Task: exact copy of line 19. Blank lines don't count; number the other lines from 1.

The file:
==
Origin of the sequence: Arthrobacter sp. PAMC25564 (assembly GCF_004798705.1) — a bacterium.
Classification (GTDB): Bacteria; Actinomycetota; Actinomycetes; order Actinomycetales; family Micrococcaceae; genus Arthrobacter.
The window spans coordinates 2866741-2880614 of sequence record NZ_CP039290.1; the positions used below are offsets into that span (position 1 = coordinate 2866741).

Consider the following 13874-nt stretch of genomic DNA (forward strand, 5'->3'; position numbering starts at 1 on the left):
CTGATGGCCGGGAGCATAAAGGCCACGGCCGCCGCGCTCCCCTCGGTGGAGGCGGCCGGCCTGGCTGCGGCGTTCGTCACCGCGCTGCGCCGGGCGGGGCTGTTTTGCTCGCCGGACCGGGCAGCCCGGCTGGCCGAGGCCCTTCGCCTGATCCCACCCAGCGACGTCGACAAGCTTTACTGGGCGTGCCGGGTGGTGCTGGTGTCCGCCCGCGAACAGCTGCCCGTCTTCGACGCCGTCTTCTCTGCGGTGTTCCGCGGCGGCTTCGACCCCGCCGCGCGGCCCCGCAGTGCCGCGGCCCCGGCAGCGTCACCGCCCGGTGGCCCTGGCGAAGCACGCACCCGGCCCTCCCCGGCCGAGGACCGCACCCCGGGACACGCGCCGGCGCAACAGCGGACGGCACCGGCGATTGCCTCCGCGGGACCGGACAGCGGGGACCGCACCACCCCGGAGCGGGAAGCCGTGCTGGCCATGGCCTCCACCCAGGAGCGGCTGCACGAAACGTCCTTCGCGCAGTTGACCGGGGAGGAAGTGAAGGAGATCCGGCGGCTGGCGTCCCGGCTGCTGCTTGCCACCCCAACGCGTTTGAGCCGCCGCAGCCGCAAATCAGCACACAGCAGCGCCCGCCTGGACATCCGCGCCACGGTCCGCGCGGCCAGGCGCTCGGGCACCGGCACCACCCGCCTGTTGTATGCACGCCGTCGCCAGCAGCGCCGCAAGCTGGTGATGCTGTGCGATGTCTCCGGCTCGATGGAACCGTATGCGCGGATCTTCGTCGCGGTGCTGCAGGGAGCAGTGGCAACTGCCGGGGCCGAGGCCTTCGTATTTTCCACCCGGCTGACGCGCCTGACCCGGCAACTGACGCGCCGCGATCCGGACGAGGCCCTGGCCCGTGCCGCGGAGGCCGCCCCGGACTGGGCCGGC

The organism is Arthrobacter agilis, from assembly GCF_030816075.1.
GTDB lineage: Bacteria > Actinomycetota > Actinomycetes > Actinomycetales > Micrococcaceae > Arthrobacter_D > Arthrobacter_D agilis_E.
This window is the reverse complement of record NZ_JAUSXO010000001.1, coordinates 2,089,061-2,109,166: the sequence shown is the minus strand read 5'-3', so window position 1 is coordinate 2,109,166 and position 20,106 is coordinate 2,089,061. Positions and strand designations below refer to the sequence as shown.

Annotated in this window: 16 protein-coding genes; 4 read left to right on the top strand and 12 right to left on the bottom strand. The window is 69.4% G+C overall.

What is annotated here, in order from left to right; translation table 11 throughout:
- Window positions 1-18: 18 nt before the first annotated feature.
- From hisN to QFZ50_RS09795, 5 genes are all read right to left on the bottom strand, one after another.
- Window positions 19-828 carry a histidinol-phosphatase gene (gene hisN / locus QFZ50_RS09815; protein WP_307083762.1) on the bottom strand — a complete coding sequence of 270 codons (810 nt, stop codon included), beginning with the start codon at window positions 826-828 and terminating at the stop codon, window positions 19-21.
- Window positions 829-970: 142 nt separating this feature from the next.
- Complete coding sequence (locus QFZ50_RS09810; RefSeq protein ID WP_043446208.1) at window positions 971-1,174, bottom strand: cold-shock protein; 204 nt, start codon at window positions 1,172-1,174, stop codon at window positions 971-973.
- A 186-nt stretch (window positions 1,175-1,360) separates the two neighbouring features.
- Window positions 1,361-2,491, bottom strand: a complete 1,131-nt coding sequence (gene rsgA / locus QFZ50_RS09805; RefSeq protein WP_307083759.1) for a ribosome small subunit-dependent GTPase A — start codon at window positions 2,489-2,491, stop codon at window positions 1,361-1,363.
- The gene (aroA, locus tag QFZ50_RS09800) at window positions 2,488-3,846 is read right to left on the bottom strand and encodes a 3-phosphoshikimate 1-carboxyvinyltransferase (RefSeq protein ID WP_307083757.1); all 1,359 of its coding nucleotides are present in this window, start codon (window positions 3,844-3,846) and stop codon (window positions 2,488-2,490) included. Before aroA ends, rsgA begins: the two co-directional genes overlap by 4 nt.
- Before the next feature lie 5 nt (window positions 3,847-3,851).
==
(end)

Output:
- Before the next feature lie 5 nt (window positions 3,847-3,851).